As I mentioned in the comments, since the first recording session was back in February, it's more likely than not that this is for a recurring character and not a regular. The regular role of Bouncing Boy is still unknown to us (and has probably already been cast), but the recurring role of Cosmic Boy is still open as far as we know. So are Tharok, Mano, Persuader, and Mordru (they haven't announced him, but you know he's going to be in there).

Oh, and as an Astros fan and Houston resident, I'm tickled by the fact that his stepsons are named Nolan and Ryan.

Animated Legion news 26: Saturday morning lineup info

MediaWeek is reporting that the new Legion show will be airing on the Kids WB! block on Saturday mornings starting this fall on the new CW network. Broadcasting & Cable has some of the same information (and mentions that the Legion show would be "a familiar title to Boomer comic fans"), and notes that 7 of the 8 animated shows on Saturday morning will be produced in-house.

So now we have confirmation that (a) the show will be on Saturday morning at 11 Eastern; (b) it'll be on Kids WB! on CW, not Cartoon Network; (c) the animation block is geared towards boys 6-11; (d) the title of the show is "Legion of Super-Heroes", not "Superboy and the Legion"; and (e) the series is progressing despite the Superboy legal issue.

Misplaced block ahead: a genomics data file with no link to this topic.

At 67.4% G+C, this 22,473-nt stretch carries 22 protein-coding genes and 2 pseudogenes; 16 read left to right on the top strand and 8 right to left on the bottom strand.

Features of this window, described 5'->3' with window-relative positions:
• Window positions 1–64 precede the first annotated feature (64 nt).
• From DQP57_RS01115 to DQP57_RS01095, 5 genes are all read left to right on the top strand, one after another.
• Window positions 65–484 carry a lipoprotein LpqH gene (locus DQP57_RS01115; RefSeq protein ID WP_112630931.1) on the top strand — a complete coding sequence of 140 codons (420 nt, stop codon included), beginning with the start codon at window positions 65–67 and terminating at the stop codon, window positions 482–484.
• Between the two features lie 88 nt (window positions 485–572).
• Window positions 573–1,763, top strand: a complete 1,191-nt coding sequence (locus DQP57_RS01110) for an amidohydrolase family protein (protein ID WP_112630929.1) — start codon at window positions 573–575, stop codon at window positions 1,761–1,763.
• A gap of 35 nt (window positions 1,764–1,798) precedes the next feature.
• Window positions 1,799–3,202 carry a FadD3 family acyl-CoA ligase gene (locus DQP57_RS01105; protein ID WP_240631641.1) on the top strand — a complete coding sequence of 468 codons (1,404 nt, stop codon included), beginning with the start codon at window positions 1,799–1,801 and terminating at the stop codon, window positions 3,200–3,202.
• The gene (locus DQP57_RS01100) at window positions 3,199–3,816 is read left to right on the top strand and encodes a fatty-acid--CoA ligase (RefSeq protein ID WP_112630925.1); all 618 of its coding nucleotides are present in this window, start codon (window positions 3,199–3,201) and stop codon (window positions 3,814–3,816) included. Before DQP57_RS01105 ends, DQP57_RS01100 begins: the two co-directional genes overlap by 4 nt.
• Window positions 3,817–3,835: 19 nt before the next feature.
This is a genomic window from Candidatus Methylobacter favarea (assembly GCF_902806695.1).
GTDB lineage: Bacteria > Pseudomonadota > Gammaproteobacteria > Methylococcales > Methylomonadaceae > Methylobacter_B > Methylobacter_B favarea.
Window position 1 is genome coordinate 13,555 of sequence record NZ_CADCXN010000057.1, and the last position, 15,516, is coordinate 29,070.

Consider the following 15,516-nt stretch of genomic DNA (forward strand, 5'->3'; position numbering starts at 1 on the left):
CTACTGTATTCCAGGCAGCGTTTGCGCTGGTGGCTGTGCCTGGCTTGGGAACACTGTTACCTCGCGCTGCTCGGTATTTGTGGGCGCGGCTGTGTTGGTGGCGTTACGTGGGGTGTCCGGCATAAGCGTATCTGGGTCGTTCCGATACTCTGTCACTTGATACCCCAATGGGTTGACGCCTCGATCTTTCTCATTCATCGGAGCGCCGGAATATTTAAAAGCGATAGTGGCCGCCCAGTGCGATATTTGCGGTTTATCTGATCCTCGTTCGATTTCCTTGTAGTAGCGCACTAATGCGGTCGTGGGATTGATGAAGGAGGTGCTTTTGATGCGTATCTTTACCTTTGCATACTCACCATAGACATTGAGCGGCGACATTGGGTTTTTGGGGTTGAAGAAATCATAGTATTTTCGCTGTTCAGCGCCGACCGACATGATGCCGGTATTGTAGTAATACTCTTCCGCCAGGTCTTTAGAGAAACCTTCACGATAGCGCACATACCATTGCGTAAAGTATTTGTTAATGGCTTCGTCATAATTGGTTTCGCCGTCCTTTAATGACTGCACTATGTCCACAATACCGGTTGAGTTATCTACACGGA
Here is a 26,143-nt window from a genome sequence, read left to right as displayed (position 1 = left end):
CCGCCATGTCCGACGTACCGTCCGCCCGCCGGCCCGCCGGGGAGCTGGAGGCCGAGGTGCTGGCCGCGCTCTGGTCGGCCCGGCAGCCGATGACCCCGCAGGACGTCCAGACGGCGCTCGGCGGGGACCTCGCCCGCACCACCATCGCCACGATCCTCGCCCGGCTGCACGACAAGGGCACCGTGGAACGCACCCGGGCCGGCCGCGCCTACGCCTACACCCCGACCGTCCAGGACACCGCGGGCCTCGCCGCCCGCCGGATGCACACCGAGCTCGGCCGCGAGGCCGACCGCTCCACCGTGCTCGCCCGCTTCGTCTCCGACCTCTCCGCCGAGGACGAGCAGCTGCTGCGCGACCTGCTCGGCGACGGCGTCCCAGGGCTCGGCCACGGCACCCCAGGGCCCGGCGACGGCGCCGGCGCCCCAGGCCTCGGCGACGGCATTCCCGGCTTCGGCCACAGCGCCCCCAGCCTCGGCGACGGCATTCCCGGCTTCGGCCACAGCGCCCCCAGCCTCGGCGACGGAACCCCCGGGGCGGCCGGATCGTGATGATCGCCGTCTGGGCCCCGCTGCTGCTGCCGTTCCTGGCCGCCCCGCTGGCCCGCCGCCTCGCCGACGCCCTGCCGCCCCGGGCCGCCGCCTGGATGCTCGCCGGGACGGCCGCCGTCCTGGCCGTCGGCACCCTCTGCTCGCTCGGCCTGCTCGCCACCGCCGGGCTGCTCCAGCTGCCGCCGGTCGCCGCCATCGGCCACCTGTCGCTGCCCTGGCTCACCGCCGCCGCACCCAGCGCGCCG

From the Media Week article, with stuff of interest in boldface:

The new Kids WB! five-hour, Saturday morning block airing on CW this fall will include three new series from Warner Bros. Animation and a new group of programs that comply with the government’s children’s education initiative.

Gone will be longtime Kids WB! staples Pokémon and Yu-Gi-Oh!, both which have been falling steadily in the ratings.

The three new series will be Legion of Super Heroes, based on the DC Comics characters, Shaggy and Scooby-Doo Get a Clue!, and Tom and Jerry Tales.

Betsy McGowen, senior vp and general manager of Kids WB! on CW, the same position she held when the block aired on the WB, said the decision to keep the Kids WB! name after the network ceases to exist was made after surveys showed that the name scored high in recognition among kids 6-11. “With CBS changing to DIC-produced kids programming and NBC dropping Discovery on Saturday mornings, we felt it would be best to keep the name consistent,” said McGowen.